# gcdext_1 questions

Torbjorn Granlund tg at gmplib.org
Thu Dec 3 10:34:29 CET 2009

```nisse at lysator.liu.se (Niels Möller) writes:

I'm not sure what interface one should have for mpn_gcdext_1. There are
two possible variants.

If we decide to make public a function "mpn_gcdext_1" than it should
probably take {p,n} and a limb as input arguments.  If it takes just two
limbs, the _1 scheme does not apply.

But that's not actually your question, I suppose.

The first, lets call it mpn_gcdext_1_s, takes one bignum and one limb as
inputs, and computes the gcd and the first cofactor.

/* Returns G = gcd(U, V), and a cofactor S such that G = U S (mod
V). It is required that U >= V > 0, and that the most significant
limb of U is non-zero. The returned S satisfies the following
requirements:

S = 0 iff V divides U

If G = V/2, then S = 1,
otherwise, 2 |S| < V / G

These bounds (see Them. 4.3 in "A Computational Introduction to
Number Theory and Algebra", Victor Shoup, book
http://www.shoup.net/ntb/) imply that S always fits in a signed
limb.
*/
mp_limb_t
mpn_gcdext_1_s (mp_limb_signed_t *sp,
mp_srcptr up, mp_size_t un, mp_limb_t v);

The second variant, lets call it mpn_gcdext_1_st, takes two limbs as
inputs and computes gcd and both cofactors,

mp_limb_t
mpn_gcdext_1_st (mp_limb_signed_t *sp, mp_limb_signed_t *tp,
mp_limb_t u, mp_limb_t u)

OK, so two things change, the input type of the u argument and whether
the 2nd cofactor is generated.

Both can be implemented using Euclid's algorithm; then the only
difference is that the _s variant has an initial mod_1 call, and it
omits all updates of the second cofactor (which for large u won't fit in
a single limb anyway).

But the 2nd cofactor arg could be made large, of course?  (I assume it
would be non-trivial to avoid quadratic complexity if the 2nd cofactor
where iteratively updated, therefore it will be computed at the end.)

But it's also possible to implement the _st variant on top of the _s
variant, by computing t as (g - s u) / v. Would that be faster or
slower? Can one exploit that this is an exact division? When v is odd,
the computation of v can be done as

's/computation of v/division by v/'?

binvert_limb (vinv, v);
*tp = (g - s * u) * vinv;

(not 100% sure this gets the signs right; if not one would have to test
for the sign of s and do two cases). For a 64-bit machine, that's 8
multiplications, while updating the cofactor as a part of Euclid's
algorithm needs one extra multiplication per iteration.

Of the 8 multiplications, 7 are dependent, and this will be done when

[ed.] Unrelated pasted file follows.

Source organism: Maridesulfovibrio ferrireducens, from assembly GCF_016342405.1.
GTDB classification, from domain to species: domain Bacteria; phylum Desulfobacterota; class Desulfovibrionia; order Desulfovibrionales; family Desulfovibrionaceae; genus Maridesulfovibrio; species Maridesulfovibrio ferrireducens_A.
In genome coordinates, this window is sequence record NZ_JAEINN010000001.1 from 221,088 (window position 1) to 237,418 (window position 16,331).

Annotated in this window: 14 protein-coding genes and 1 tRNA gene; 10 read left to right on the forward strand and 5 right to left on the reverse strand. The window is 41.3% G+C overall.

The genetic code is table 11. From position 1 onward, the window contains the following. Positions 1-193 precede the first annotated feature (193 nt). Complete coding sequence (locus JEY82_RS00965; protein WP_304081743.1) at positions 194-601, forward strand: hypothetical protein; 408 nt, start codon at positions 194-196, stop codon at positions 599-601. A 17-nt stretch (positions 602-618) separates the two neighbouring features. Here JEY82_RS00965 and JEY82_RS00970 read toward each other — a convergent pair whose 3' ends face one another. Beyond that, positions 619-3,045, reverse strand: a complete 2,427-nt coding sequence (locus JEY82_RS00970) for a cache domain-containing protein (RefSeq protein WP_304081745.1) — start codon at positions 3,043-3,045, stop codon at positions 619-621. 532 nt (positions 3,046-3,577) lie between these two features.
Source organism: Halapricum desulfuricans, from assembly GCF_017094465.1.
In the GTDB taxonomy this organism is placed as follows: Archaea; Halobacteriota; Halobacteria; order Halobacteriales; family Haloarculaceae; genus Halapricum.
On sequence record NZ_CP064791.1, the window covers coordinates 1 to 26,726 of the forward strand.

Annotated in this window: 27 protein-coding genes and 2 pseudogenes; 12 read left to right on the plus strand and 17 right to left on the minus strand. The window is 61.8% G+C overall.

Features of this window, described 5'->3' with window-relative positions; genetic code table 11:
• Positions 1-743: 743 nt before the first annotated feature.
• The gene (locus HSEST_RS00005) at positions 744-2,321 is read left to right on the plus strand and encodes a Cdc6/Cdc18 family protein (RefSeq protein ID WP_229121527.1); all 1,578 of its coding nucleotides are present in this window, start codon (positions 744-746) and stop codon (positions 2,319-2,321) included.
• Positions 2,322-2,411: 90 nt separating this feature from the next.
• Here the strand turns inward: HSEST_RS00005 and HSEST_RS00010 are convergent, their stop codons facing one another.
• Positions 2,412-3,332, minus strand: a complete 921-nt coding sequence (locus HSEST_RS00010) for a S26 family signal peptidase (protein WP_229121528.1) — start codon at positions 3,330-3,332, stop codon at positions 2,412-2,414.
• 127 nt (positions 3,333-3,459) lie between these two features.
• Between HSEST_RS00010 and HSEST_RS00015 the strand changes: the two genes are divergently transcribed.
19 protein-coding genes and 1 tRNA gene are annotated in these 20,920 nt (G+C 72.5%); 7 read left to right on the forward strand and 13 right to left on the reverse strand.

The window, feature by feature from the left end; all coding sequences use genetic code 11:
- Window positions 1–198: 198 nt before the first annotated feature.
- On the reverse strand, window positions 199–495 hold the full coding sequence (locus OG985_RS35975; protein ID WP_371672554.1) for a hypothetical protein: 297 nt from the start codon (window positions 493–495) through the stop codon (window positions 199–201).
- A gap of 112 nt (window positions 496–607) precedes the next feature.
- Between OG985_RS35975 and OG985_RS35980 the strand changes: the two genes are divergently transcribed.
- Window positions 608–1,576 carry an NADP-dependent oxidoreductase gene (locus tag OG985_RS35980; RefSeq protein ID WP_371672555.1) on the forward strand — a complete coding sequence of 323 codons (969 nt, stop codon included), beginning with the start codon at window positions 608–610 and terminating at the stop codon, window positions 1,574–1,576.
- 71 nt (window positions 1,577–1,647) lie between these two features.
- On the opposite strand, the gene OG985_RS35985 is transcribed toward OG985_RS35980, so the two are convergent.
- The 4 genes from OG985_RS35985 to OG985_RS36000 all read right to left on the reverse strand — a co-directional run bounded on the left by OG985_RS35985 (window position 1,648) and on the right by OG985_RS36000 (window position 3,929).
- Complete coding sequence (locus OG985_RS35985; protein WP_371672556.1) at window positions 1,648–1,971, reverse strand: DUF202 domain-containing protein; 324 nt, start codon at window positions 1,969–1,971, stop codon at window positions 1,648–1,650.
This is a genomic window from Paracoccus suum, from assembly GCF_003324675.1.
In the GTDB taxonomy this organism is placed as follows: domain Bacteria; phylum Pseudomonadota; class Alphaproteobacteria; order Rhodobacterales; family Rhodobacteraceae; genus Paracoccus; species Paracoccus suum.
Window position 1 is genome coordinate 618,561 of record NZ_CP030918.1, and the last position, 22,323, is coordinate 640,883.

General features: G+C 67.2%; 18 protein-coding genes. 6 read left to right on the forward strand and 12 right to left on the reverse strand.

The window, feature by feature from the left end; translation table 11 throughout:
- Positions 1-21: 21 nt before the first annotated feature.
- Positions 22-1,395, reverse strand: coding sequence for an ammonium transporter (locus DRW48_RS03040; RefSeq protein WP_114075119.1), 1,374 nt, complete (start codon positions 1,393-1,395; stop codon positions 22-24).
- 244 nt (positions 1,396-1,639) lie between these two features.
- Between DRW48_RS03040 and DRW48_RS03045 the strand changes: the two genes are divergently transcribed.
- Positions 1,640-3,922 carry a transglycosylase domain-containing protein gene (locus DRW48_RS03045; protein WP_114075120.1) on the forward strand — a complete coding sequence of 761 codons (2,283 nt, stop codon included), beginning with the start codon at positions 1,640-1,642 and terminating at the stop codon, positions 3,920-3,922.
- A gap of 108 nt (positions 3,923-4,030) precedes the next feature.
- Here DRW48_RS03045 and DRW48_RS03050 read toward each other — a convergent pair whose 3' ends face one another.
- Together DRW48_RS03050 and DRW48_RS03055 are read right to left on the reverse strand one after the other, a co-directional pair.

there is probably little other work for the processor.

The simultaneous cofactor updating will typically require more
multiplications (at least of the typical case is random full limbs, a
questionable assuption).  And while they are also "dependent", they are
spread out in time between other operations.

And in case v is even, one could either compute (g - s u) as a double
word number, ...

It is not immediately evident that this is a double-word number.

... and then divide by v using a shift followed by
multiplication by the inverse of the odd part of v. Or one could do some
extra initial processing to take out common powers of two and if needed
swap u,v and sp, tp.

And make sure such initial processing does not non-canonicalise the
resulting cofactors...

Also for the Euclid code (no matter if it computes one or both
cofactors), one should most likely use the div1 macro os similar to
compute each quotient (which with high probability is small) using shift
and subtraction. And then *maybe* one shouldn't multiply anything by q,
but instead use shifts and adds as each bit of q is generated.

The divisions are the problem, let's not worry about multiplications by
q!  (For divisions, please use div1 for now.  At some point, we could
use a sliding window in u and v of, say, 5 and 3 bits respectively.
These bits are then used as an index into a division table with small
quotients.  Of course, the quotients can be too large (or of one so
chooses, too small), so some branch-free adjustments will be needed.
Instead of using a byte table, one could index with the u window bits
and extract a bit field with the v window bits.  That would allow for a
more compact table (512 bits for the 5,3 but example), and might also be
faster.)

But now we have left interface issues far behind, geting into micro
optimizations...

Which is much more fun!  :-)

And then we also have the question, if we can compute canonical
cofactors using the binary algorithm, which would be particularly
attractive if the binary algorithm can be expressed in a branch-free
fashion, like the GCD_1_METHOD == 2 code in gcd_1.c.

Was the question "can the binary algorithm be coerced into computing the
canonical cofactors?"?

--
Torbjörn
```